BOOK REVIEW | The Hollow Promise of Ending GDP Worship

BOOK REVIEW | The Hollow Promise of Ending GDP Worship

By Sarah Hurst

BOOK REVIEW | The Hollow Promise of Ending GDP Worship

Image Attribute: Cover Image of the Book / Source: Wiley

LONDON, Feb 3 (Reuters Breakingviews) - Before the colonial era the Inupiaq people of Alaska, isolated from the rest of the world, lived off what they could extract from their harsh environment. They hunted seals and whales and used every part of the animal for food, clothing, heating, lighting and even building.

Today, although many still hunt, the Inupiaq import food, fuel, building materials and other supplies to their villages. Their integration with the world economic system has brought material comfort at the price of reduced autonomy. In today's political debates, few contemplate withdrawing from the global economy to the extent of the traditional Inupiaq. In "The World After GDP", Lorenzo Fioramonti argues we should at least go some way in their direction.

Fioramonti, a professor of political economy at the University of Pretoria - and author of a previous book on gross domestic product - believes that placing too much importance on raw economic output causes wasteful exploitation of natural resources and undervalues voluntary contributions to society, such as parenting.

If the world were not dominated by the countries with the biggest economies but ranked in a different way, he argues, we would have a complete change in attitude. For example, a G7 made up of countries ranked by the sustainable development would include Costa Rica, Colombia, Panama, Ireland, South Korea, Chile and New Zealand. Yet the idea that simply using a different benchmark would allow these countries to set global policy is fanciful.

Fioramonti is right that GDP doesn't take account of externalities such as the environmental impact of production. He uses the example of the Pacific island of Nauru, which boasted the world's highest GDP per capita in the 1970s and mid-1980s thanks to the exploitation of its phosphate reserves. But when the mines became unusable the island was left ravaged and its government defaulted. Now it hosts a detention center for refugees headed to Australia.

But the author is far too optimistic about the power of the so-called sharing economy to transform the world. Other than being internet-based, the likes of Uber and Airbnb are much like other capitalist enterprises. Moreover, they depend on people using their own cars and homes to deliver services, generally undercutting regulated taxi services and hotels. Fioramonti inexplicably includes Alphabet's Google and Facebook in the sharing economy, though these companies use the data their users voluntarily share to sell advertising.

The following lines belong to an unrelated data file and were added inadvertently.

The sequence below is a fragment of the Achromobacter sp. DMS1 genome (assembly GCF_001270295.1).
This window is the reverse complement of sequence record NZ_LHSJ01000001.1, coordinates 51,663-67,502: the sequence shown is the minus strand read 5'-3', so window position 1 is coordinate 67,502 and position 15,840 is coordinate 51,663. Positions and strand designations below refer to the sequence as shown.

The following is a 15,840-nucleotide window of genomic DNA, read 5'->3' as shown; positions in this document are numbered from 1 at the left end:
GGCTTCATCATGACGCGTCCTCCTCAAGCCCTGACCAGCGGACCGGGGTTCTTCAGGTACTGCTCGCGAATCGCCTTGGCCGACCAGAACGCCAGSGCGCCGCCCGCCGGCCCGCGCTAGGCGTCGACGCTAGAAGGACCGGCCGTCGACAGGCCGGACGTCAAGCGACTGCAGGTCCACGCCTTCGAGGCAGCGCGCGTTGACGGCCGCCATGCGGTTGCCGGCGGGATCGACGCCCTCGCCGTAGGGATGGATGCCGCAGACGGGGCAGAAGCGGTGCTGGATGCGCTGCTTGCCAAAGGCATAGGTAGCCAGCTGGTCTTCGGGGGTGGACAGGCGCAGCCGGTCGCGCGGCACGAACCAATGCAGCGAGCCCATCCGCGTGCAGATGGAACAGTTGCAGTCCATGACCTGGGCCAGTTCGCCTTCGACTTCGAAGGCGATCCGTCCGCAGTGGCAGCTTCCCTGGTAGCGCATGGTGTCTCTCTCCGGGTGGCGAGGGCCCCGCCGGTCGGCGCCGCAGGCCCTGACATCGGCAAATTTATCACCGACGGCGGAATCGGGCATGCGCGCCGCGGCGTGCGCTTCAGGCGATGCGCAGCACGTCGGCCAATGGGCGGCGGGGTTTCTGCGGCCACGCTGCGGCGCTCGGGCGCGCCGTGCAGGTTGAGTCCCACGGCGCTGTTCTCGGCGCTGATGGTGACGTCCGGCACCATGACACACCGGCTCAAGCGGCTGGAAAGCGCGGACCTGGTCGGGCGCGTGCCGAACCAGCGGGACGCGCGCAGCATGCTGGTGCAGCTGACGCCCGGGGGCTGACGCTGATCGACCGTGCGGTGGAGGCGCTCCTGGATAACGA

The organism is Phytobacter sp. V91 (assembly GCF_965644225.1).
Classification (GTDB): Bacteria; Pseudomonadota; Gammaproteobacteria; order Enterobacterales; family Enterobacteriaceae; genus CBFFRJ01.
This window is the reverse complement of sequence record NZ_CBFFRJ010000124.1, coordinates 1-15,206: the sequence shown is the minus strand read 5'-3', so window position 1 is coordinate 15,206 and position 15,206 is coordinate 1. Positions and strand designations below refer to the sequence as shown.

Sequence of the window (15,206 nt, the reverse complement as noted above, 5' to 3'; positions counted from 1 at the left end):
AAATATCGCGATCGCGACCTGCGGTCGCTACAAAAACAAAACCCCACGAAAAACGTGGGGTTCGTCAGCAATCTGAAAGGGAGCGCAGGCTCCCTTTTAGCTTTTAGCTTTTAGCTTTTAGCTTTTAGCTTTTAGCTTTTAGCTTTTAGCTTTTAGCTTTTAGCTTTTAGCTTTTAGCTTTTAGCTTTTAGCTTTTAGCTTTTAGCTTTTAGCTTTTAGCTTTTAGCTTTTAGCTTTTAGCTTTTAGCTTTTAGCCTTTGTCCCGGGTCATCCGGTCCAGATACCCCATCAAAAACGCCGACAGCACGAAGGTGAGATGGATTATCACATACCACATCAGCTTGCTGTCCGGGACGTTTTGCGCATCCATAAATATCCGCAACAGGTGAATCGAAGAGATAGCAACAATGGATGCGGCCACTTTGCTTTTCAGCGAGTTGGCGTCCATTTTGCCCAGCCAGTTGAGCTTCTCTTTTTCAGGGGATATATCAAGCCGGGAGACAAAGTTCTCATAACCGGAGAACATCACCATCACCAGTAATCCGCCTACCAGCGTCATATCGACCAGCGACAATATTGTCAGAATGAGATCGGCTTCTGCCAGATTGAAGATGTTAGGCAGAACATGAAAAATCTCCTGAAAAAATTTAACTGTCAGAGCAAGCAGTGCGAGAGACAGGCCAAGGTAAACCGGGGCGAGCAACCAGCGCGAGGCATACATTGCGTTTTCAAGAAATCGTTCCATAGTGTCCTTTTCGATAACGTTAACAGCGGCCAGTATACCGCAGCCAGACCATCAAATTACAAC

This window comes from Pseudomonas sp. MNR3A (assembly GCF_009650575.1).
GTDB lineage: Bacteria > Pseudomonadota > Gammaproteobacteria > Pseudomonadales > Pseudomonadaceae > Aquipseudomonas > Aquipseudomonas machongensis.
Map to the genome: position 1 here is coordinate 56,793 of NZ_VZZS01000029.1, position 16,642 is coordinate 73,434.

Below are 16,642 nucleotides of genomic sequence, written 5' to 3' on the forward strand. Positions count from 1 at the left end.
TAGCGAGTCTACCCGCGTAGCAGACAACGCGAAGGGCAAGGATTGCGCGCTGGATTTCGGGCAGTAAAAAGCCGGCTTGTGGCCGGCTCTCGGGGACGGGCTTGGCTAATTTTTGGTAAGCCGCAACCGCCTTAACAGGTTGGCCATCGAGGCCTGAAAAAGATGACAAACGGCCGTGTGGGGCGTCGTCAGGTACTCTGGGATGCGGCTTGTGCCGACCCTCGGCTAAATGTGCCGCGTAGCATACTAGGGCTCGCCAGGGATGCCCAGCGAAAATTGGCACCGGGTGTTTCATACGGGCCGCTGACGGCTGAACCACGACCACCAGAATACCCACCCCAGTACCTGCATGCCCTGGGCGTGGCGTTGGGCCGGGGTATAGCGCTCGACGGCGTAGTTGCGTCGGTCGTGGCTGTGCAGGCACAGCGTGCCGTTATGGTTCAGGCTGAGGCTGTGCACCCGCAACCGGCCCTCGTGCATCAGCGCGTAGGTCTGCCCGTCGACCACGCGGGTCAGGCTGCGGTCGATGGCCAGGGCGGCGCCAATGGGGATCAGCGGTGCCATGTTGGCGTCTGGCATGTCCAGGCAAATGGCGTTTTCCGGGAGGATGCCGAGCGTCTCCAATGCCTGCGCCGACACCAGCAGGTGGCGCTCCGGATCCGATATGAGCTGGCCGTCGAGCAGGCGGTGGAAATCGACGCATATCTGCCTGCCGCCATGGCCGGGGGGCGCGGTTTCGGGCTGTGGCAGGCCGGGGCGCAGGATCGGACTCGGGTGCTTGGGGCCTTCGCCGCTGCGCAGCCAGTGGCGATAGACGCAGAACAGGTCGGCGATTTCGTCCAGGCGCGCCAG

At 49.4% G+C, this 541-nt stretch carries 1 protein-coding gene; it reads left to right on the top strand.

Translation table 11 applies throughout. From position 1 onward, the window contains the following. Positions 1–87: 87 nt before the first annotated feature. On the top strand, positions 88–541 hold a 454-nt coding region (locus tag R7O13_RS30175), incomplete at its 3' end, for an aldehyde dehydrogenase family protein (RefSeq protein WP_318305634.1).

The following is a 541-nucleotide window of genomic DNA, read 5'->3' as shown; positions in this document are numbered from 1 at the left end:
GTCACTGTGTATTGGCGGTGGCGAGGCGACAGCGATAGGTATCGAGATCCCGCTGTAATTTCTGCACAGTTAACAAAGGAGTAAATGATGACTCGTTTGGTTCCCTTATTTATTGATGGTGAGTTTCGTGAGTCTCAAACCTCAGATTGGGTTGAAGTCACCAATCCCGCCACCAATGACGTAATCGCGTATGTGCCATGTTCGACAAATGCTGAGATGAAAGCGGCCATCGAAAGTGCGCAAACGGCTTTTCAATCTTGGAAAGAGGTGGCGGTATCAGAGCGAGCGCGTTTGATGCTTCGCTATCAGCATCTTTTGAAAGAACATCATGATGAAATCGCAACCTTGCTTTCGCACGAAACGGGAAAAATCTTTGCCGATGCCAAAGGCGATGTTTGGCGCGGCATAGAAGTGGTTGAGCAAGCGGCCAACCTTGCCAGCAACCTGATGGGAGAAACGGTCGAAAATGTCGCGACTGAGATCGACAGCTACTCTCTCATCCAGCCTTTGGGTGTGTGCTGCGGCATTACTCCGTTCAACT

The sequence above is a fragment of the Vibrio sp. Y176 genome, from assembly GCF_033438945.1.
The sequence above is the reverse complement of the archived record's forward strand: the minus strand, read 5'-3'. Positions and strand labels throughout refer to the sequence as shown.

Fioramonti thinks the unacceptable costs of global trade will eventually bring about the failure of multinationals, ushering in a community-based lifestyle along the lines espoused by Mahatma Gandhi, the Indian independence leader whom the author calls "a champion of the post-GDP world".

But he offers few ideas about how people in an alternative economy might pay for essentials such as food or housing. He suggests switching to alternative currencies, such as bitcoin, but doesn't explain how that will reward people for voluntary work.  Fioramonti focuses on the idea of a sustainable village rather than on cities, which is where the majority of the world's population now lives.

Urban dwellers cannot grow the food they need, so they have to import it. If villages do not produce a surplus, people will starve. Autocrats like Vladimir Lenin and Mao Zedong solved this problem by forcing small farmers to hand over their grain, with disastrous consequences. More prosaically, it's hard to see Western consumers voluntarily giving up, say, bananas, despite the environmental harm from transporting goods across the world.

On a densely populated and highly connected planet, it's hard to imagine that supposedly self-contained communities will not intrude on one another, be interdependent, or come into conflict. Though we can benefit from looking at the world through a lens other than GDP, using a different yardstick for measurement will not change human behavior.

(Editing by Peter Thal Larsen and Martin Langfield)

(The author is a Reuters Breakingviews columnist.The opinions expressed are her own.)  


(c) 2017 Thomson Reuters

CONTEXT NEWS  - "The World After GDP: Politics, Business, and Society in the Post Growth Era", by Lorenzo Fioramonti, is published by Polity Press in February 2017. ISBN: 978-1-5095-1134-1.
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